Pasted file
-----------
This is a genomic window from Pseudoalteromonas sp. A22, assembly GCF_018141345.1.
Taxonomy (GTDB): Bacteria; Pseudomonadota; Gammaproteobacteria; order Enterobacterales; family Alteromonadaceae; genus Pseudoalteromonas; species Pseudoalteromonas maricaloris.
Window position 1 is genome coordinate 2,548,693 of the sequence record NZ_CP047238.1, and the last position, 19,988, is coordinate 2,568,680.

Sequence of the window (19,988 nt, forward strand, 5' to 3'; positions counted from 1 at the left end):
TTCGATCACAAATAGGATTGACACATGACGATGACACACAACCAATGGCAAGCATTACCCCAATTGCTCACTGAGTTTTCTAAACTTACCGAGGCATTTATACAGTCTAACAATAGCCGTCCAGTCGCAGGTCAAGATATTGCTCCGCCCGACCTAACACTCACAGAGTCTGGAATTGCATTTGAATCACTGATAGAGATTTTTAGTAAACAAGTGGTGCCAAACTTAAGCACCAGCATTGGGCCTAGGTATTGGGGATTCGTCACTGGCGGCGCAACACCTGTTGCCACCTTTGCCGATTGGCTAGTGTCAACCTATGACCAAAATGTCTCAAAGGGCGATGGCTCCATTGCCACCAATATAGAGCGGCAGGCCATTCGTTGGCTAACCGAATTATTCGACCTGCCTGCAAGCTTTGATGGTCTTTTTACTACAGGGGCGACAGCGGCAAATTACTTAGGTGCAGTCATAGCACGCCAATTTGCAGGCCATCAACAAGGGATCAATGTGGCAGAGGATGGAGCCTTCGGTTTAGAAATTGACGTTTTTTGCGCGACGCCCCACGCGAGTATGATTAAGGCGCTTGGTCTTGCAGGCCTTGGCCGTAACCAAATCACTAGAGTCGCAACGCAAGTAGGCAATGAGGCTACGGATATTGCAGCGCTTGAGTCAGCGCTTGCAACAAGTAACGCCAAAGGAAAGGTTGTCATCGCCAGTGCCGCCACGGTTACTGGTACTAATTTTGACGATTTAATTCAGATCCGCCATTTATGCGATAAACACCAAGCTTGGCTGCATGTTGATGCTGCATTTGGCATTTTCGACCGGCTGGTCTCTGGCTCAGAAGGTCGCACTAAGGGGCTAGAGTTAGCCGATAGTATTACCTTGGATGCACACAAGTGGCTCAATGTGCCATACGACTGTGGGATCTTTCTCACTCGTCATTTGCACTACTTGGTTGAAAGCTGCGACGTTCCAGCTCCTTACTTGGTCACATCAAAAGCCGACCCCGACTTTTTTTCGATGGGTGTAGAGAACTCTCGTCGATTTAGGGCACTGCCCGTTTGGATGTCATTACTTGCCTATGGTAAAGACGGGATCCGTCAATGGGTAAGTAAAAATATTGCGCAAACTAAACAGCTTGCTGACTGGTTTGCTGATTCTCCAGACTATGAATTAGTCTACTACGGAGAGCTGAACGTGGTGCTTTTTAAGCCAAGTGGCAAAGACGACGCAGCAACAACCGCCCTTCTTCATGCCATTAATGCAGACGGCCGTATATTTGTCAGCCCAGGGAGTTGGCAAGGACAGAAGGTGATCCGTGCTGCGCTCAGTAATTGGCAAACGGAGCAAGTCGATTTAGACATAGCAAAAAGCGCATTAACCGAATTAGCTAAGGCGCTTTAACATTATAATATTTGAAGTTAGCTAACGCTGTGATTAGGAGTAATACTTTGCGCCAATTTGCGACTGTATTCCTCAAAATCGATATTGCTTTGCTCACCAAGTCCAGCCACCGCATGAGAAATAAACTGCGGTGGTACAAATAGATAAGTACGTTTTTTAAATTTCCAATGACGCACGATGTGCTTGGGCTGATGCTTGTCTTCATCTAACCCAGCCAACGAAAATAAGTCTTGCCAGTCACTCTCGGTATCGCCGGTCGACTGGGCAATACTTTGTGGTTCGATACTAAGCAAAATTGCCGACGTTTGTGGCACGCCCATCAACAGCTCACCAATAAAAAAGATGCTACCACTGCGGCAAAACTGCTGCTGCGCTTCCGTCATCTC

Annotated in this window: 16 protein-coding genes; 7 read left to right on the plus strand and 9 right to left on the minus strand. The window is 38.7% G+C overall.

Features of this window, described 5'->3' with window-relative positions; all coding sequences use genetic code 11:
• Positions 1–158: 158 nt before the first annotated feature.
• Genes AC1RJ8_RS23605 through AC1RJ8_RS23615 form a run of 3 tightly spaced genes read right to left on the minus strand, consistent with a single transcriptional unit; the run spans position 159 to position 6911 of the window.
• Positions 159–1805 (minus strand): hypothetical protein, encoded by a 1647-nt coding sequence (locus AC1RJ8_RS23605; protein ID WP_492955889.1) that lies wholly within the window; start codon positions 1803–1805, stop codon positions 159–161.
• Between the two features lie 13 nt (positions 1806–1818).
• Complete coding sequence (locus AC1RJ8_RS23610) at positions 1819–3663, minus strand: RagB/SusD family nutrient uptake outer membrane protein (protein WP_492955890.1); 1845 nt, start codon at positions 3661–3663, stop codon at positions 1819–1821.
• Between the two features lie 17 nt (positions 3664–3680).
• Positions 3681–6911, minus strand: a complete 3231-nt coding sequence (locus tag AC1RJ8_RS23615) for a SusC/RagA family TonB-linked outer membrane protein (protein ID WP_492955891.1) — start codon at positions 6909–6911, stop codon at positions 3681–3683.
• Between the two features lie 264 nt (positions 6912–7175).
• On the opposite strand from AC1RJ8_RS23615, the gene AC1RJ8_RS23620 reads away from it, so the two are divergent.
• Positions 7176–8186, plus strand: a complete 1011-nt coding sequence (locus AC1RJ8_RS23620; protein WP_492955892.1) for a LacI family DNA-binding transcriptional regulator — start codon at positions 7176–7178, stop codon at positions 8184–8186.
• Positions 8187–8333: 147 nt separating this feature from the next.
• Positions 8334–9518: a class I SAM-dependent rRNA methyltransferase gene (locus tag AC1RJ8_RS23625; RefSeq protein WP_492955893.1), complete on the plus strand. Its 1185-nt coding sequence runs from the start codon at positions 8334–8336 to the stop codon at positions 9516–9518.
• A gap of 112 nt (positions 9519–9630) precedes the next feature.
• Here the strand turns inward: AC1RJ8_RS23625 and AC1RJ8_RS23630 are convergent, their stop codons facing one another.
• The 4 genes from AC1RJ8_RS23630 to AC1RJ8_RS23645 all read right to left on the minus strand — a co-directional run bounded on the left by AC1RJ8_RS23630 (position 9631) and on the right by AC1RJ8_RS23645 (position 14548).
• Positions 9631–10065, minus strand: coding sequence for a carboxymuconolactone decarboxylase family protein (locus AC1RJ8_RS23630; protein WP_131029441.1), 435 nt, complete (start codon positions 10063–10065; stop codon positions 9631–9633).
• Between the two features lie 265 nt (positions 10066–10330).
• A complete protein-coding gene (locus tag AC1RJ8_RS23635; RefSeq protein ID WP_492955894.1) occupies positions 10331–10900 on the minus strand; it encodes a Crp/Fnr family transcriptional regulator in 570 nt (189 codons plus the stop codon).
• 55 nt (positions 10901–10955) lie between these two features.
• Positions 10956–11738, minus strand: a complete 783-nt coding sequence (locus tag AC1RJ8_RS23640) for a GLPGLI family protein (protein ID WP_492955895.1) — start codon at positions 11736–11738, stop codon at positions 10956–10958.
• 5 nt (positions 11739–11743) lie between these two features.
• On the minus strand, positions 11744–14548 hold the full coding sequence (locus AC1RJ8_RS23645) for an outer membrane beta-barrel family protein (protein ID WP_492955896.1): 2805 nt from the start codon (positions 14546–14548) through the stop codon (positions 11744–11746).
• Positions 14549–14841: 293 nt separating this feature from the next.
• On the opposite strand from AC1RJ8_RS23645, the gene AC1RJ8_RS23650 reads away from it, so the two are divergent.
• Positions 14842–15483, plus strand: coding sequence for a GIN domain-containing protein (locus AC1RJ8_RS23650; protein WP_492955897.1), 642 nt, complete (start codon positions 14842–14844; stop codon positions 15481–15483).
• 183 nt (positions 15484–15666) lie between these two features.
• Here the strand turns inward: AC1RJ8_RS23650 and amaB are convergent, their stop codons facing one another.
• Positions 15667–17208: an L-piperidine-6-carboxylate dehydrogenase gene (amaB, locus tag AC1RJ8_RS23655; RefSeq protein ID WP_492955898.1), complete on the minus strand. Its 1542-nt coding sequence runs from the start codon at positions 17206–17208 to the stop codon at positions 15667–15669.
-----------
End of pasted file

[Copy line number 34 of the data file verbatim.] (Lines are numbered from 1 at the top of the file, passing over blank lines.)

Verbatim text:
• Here the strand turns inward: AC1RJ8_RS23650 and amaB are convergent, their stop codons facing one another.